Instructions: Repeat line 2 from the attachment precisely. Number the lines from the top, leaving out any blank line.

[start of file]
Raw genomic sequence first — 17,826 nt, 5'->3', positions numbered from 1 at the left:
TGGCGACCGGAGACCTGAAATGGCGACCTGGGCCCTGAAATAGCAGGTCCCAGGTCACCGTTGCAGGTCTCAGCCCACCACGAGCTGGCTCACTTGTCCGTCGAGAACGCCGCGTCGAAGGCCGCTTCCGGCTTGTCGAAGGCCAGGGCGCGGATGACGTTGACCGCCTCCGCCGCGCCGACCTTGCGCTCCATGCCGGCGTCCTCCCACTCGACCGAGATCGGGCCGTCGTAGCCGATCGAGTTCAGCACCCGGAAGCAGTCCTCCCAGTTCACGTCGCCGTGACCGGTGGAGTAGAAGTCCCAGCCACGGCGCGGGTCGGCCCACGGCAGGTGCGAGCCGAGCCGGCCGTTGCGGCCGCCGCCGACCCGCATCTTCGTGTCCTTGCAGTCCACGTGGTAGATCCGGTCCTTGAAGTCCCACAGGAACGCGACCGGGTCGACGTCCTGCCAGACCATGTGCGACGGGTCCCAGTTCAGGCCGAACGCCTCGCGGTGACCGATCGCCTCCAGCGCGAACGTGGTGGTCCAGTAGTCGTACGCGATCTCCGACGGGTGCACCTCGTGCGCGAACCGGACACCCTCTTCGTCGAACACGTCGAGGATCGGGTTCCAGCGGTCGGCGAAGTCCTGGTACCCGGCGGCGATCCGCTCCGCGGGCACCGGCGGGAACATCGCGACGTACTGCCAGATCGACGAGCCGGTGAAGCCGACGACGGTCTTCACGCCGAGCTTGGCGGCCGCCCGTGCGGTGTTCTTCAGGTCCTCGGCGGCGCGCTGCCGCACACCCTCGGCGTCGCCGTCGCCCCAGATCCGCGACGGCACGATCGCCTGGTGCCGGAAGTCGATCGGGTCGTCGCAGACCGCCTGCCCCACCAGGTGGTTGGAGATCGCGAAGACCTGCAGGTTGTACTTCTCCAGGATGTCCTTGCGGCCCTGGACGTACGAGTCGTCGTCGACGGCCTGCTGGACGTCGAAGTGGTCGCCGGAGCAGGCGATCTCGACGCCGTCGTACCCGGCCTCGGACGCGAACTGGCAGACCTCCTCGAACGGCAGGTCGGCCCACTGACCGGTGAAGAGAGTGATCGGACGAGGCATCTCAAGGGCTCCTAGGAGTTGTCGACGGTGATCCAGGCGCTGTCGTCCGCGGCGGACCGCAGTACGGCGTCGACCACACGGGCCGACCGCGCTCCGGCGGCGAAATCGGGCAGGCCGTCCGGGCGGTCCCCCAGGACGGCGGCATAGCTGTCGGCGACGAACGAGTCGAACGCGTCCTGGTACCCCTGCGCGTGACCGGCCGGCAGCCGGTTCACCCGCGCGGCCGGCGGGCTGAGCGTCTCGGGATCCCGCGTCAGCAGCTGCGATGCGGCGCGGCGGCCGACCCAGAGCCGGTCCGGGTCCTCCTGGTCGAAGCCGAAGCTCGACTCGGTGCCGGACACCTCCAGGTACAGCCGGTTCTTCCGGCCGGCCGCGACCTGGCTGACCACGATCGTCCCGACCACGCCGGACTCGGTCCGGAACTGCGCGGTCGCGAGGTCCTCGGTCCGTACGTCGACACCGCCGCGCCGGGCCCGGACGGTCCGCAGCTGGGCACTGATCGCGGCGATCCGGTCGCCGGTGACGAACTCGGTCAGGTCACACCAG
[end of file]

TGGCGACCGGAGACCTGAAATGGCGACCTGGGCCCTGAAATAGCAGGTCCCAGGTCACCGTTGCAGGTCTCAGCCCACCACGAGCTGGCTCACTTGTCCGTCGAGAACGCCGCGTCGAAGGCCGCTTCCGGCTTGTCGAAGGCCAGGGCGCGGATGACGTTGACCGCCTCCGCCGCGCCGACCTTGCGCTCCATGCCGGCGTCCTCCCACTCGACCGAGATCGGGCCGTCGTAGCCGATCGAGTTCAGCACCCGGAAGCAGTCCTCCCAGTTCACGTCGCCGTGACCGGTGGAGTAGAAGTCCCAGCCACGGCGCGGGTCGGCCCACGGCAGGTGCGAGCCGAGCCGGCCGTTGCGGCCGCCGCCGACCCGCATCTTCGTGTCCTTGCAGTCCACGTGGTAGATCCGGTCCTTGAAGTCCCACAGGAACGCGACCGGGTCGACGTCCTGCCAGACCATGTGCGACGGGTCCCAGTTCAGGCCGAACGCCTCGCGGTGACCGATCGCCTCCAGCGCGAACGTGGTGGTCCAGTAGTCGTACGCGATCTCCGACGGGTGCACCTCGTGCGCGAACCGGACACCCTCTTCGTCGAACACGTCGAGGATCGGGTTCCAGCGGTCGGCGAAGTCCTGGTACCCGGCGGCGATCCGCTCCGCGGGCACCGGCGGGAACATCGCGACGTACTGCCAGATCGACGAGCCGGTGAAGCCGACGACGGTCTTCACGCCGAGCTTGGCGGCCGCCCGTGCGGTGTTCTTCAGGTCCTCGGCGGCGCGCTGCCGCACACCCTCGGCGTCGCCGTCGCCCCAGATCCGCGACGGCACGATCGCCTGGTGCCGGAAGTCGATCGGGTCGTCGCAGACCGCCTGCCCCACCAGGTGGTTGGAGATCGCGAAGACCTGCAGGTTGTACTTCTCCAGGATGTCCTTGCGGCCCTGGACGTACGAGTCGTCGTCGACGGCCTGCTGGACGTCGAAGTGGTCGCCGGAGCAGGCGATCTCGACGCCGTCGTACCCGGCCTCGGACGCGAACTGGCAGACCTCCTCGAACGGCAGGTCGGCCCACTGACCGGTGAAGAGAGTGATCGGACGAGGCATCTCAAGGGCTCCTAGGAGTTGTCGACGGTGATCCAGGCGCTGTCGTCCGCGGCGGACCGCAGTACGGCGTCGACCACACGGGCCGACCGCGCTCCGGCGGCGAAATCGGGCAGGCCGTCCGGGCGGTCCCCCAGGACGGCGGCATAGCTGTCGGCGACGAACGAGTCGAACGCGTCCTGGTACCCCTGCGCGTGACCGGCCGGCAGCCGGTTCACCCGCGCGGCCGGCGGGCTGAGCGTCTCGGGATCCCGCGTCAGCAGCTGCGATGCGGCGCGGCGGCCGACCCAGAGCCGGTCCGGGTCCTCCTGGTCGAAGCCGAAGCTCGACTCGGTGCCGGACACCTCCAGGTACAGCCGGTTCTTCCGGCCGGCCGCGACCTGGCTGACCACGATCGTCCCGACCACGCCGGACTCGGTCCGGAACTGCGCGGTCGCGAGGTCCTCGGTCCGTACGTCGACACCGCCGCGCCGGGCCCGGACGGTCCGCAGCTGGGCACTGATCGCGGCGATCCGGTCGCCGGTGACGAACTCGGTCAGGTCACACCAG